This is achieved by “a variety of simple, non-verbal, fact-finding tests, all of them asking: how do I look to myself? They direct my attention to my blind spot – to the space I occupy, to what’s given right here at the Centre of my universe, to what it’s like being 1st-person singular, present tense” (1). Elsewhere he describes “a Reality which is Indivisible …not a thing, nor even a mind, but pure Spirit or clear Consciousness; and we are That and nothing but That … and the only way to find It is to look steadily within, where are to be found utmost peace, unfading joy, and eternal life itself” (2).

Harding claims that this experience is natural, ordinary and easy to obtain – not at all something that demands extreme practices for spiritual heroes. The real question is about how to make the experience habitual and how, if at all, we might need to do life differently. He is careful to say that “by habitual I mean remaining in contact with one’s central clarity and not … clinging to it. Not demanding that it should remain in the forefront of one’s attention in all the changing circumstances of life. The alternative is a crippling obsession. ‘In darkness are they who only look outwards, but in thicker darkness are they who only look within” (1).

I am now working with the Headless Way, a path culturally grounded in the Sophia Perennis – see  https://contemplativeinquiry.wordpress/2016/04/11/wisdom-of-Sophia/ – here based in Western modernity yet with a global and trans-historical frame of reference. I have known about it for some time, but discovered it in earnest only three weeks ago whilst checking information about something else. I do feel in some way nudged. I find the way of working very effective, partly because I have been warmed up to this kind of spirituality for many years without finding quite the right vehicle for it. This changes things for me.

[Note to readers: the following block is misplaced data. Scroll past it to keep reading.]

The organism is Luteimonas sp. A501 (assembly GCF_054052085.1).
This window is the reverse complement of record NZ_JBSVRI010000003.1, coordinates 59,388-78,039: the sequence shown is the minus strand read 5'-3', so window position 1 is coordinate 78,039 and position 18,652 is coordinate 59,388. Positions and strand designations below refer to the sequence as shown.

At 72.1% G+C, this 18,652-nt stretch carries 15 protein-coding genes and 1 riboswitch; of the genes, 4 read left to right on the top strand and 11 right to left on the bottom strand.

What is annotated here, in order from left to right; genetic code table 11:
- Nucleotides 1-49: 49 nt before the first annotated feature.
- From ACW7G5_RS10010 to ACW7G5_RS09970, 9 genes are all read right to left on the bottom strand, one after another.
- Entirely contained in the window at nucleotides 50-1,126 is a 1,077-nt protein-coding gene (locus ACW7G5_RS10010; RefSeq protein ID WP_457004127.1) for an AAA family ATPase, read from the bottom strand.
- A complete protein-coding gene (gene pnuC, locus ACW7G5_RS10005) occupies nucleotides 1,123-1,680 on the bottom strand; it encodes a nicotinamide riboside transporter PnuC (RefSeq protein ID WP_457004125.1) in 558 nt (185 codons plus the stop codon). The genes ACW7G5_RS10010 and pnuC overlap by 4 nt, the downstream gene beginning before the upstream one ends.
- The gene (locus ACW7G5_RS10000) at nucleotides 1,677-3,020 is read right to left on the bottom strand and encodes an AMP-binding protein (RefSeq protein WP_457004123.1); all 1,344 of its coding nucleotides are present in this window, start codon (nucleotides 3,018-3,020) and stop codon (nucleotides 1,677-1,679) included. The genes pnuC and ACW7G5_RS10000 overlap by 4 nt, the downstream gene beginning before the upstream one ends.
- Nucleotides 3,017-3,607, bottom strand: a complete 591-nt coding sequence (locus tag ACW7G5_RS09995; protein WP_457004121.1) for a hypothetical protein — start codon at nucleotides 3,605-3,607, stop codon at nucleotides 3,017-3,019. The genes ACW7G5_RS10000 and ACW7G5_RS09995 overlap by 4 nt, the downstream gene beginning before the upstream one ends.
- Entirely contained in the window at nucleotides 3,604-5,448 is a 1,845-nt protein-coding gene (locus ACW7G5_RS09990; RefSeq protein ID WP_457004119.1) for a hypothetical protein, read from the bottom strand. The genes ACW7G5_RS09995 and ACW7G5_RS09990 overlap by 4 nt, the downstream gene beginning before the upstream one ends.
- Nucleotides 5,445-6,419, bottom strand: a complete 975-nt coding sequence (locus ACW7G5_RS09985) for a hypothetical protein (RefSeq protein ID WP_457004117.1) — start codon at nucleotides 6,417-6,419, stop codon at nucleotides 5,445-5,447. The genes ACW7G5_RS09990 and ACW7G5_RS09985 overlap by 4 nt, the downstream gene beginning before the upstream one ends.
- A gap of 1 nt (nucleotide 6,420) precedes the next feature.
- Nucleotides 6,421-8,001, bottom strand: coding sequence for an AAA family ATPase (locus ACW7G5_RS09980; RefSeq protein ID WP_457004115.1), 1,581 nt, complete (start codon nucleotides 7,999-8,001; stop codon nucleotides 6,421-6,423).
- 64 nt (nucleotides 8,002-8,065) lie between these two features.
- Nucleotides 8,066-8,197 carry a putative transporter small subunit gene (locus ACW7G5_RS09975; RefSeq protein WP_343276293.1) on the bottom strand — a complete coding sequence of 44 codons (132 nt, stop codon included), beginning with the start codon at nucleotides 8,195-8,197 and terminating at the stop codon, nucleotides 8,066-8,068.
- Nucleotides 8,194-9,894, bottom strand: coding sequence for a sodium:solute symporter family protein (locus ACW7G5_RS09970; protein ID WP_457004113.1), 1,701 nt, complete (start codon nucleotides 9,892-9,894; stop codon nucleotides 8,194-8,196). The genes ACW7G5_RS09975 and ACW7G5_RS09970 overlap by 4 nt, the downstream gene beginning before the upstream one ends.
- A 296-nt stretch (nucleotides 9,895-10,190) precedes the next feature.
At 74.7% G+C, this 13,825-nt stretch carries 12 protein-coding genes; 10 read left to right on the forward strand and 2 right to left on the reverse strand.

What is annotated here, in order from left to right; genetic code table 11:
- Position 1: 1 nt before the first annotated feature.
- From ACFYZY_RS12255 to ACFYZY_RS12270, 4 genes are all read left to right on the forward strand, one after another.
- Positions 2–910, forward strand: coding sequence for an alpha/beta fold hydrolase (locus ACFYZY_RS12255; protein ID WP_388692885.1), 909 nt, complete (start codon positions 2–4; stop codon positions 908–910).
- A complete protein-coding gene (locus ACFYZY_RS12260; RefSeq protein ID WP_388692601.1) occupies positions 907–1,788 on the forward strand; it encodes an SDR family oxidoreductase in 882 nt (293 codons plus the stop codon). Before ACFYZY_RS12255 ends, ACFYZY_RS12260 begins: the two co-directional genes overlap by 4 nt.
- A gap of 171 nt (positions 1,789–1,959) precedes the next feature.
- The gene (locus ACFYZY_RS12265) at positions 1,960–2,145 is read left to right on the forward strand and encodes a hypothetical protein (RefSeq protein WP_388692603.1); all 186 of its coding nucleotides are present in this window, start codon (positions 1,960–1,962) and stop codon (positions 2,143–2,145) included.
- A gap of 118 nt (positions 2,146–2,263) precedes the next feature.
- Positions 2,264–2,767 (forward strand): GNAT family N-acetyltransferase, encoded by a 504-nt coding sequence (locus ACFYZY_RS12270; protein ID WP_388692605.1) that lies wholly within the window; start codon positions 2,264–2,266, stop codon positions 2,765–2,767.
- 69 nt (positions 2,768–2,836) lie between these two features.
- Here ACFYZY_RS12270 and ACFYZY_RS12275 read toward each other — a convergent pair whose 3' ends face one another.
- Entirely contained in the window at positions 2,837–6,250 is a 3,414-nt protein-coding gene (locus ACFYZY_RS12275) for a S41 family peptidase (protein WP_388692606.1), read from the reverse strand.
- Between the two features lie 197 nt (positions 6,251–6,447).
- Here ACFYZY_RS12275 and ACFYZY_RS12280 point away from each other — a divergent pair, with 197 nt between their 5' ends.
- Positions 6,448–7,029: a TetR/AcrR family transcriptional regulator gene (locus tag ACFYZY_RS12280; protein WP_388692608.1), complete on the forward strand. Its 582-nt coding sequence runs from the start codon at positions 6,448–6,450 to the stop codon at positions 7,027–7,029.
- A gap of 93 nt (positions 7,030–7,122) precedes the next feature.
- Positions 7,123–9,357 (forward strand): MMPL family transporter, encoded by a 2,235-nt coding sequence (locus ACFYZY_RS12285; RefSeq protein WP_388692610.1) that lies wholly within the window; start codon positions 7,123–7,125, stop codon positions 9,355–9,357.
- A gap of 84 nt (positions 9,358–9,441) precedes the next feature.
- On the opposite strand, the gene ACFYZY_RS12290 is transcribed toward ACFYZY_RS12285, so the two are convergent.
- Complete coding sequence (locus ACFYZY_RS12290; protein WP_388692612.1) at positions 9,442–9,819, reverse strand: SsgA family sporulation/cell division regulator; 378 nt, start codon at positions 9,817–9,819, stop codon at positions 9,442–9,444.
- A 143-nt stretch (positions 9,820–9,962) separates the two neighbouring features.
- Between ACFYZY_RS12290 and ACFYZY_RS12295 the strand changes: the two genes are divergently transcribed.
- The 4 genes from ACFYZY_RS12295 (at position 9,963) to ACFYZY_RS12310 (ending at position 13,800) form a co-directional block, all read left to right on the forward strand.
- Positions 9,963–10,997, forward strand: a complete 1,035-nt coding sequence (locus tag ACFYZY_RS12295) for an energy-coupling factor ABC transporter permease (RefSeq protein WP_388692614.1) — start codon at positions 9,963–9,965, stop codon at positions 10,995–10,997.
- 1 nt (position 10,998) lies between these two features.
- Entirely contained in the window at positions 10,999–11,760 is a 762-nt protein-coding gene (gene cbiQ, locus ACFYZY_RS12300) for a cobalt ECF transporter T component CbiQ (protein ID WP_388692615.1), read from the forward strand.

The main change is that Headless Way exercises have largely replaced the Kabbalah based work I was planning and beginning as a complement to my Druidry. The new methods move me away from the direct heritage of the Occult revival and its use of Jewish tradition. Not completely – I still use the Middle Pillar, with vowel sounds instead of the names of God, as an energy/light body exercise. The Sophia icon described in my last post remains highly important to me as a visual and symbolic representation, with Sophia sensed as a psychic power of guidance. But that’s about it. Relative plainness is my direction now, with an emphasis on brief and tightly focused formal practices.

As it happens, my personal practice of Druidry – especially the contemplative work – has moved stylistically in the same direction: naturalism, minimalism, plainness, economy of form; making sure that the spirit isn’t lost in the cocktail. The integration, it seems to me at this early stage, is that for me the Headless Way primarily supports an inward arc, from the apparent world to the central clarity of the void. Druidry, as embodied earth spirituality, supports an outward arc, from the central clarity back to the apparent world. My life experience is made different by this two-way flow, now more fully known as contained within the Oneness. But from the standpoint of my life in the apparent world, this is a work of progress, and moving quickly. From this perspective I don’t yet know how the process is going to evolve.